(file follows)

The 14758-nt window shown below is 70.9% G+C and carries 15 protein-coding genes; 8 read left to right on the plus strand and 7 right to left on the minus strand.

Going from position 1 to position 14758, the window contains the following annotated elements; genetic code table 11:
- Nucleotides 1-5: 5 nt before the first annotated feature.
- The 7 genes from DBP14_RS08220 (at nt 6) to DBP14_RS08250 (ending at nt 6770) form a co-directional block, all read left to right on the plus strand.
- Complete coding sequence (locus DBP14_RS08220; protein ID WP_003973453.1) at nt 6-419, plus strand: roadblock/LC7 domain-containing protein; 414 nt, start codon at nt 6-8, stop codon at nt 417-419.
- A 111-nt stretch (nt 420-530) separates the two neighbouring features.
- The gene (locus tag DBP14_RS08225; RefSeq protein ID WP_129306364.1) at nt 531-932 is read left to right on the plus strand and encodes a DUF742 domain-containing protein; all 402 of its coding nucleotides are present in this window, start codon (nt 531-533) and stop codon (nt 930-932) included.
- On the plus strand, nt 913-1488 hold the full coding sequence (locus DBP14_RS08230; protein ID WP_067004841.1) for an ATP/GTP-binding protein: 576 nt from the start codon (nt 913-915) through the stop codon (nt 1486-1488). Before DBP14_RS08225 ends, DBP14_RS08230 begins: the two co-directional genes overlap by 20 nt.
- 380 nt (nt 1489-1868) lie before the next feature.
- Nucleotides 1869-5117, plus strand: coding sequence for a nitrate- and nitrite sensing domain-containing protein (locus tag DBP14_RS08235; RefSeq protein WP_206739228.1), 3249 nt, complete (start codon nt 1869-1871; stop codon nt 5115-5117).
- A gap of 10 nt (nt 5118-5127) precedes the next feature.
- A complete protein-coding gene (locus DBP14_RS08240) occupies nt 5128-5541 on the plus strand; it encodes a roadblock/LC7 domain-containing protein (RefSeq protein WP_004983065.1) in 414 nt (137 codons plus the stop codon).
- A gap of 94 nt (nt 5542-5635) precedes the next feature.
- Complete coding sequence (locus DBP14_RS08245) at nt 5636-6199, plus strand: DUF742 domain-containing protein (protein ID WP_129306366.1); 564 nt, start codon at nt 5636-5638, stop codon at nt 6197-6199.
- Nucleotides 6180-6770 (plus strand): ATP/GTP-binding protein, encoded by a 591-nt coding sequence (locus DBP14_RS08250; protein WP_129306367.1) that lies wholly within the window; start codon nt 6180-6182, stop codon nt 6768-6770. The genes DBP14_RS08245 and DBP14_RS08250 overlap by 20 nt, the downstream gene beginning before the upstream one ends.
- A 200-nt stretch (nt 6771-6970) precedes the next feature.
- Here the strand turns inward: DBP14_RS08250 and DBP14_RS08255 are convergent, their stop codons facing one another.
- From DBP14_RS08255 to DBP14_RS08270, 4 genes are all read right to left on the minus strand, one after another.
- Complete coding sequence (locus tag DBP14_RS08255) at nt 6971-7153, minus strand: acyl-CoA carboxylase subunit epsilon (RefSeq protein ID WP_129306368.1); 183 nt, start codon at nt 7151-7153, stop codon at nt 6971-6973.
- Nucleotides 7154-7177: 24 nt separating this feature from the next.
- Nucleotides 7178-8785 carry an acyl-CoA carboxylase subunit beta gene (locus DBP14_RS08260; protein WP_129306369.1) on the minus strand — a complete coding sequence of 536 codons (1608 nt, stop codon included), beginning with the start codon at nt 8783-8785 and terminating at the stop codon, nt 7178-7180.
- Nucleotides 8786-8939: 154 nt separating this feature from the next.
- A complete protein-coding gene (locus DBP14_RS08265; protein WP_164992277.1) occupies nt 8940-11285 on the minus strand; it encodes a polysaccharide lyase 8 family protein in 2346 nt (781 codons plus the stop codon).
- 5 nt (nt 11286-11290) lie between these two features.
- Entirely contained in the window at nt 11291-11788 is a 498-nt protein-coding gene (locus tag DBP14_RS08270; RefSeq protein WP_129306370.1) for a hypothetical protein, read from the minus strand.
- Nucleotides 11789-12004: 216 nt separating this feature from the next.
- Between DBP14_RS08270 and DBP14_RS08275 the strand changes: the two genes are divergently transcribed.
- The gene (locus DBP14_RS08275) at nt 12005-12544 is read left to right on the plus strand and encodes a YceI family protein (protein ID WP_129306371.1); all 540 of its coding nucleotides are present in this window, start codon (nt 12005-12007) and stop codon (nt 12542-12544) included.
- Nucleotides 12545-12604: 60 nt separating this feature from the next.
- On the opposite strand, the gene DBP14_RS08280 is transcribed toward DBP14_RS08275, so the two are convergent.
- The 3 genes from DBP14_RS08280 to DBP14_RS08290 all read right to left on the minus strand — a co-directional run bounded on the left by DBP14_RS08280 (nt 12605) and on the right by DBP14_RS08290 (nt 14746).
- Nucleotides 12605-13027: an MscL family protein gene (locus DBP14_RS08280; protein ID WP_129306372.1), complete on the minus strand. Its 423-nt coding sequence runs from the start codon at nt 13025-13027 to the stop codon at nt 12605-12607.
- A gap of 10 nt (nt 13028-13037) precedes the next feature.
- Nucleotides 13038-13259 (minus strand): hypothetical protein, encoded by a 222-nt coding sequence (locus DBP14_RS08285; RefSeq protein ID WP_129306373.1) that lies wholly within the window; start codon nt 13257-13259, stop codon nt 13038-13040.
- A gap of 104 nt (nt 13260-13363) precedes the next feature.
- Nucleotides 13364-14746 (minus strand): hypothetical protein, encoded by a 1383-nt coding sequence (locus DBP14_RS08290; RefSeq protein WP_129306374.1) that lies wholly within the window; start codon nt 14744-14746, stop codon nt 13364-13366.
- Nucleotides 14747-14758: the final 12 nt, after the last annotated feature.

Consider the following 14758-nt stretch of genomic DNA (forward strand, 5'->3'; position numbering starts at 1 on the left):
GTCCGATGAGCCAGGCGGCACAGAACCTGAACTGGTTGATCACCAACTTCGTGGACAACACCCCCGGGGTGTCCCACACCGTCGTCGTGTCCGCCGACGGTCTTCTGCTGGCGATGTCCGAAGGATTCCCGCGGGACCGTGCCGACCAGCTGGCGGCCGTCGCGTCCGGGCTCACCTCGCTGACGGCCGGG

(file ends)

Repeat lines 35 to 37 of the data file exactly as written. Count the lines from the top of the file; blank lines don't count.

- A gap of 104 nt (nt 13260-13363) precedes the next feature.
- Nucleotides 13364-14746 (minus strand): hypothetical protein, encoded by a 1383-nt coding sequence (locus DBP14_RS08290; RefSeq protein WP_129306374.1) that lies wholly within the window; start codon nt 14744-14746, stop codon nt 13364-13366.
- Nucleotides 14747-14758: the final 12 nt, after the last annotated feature.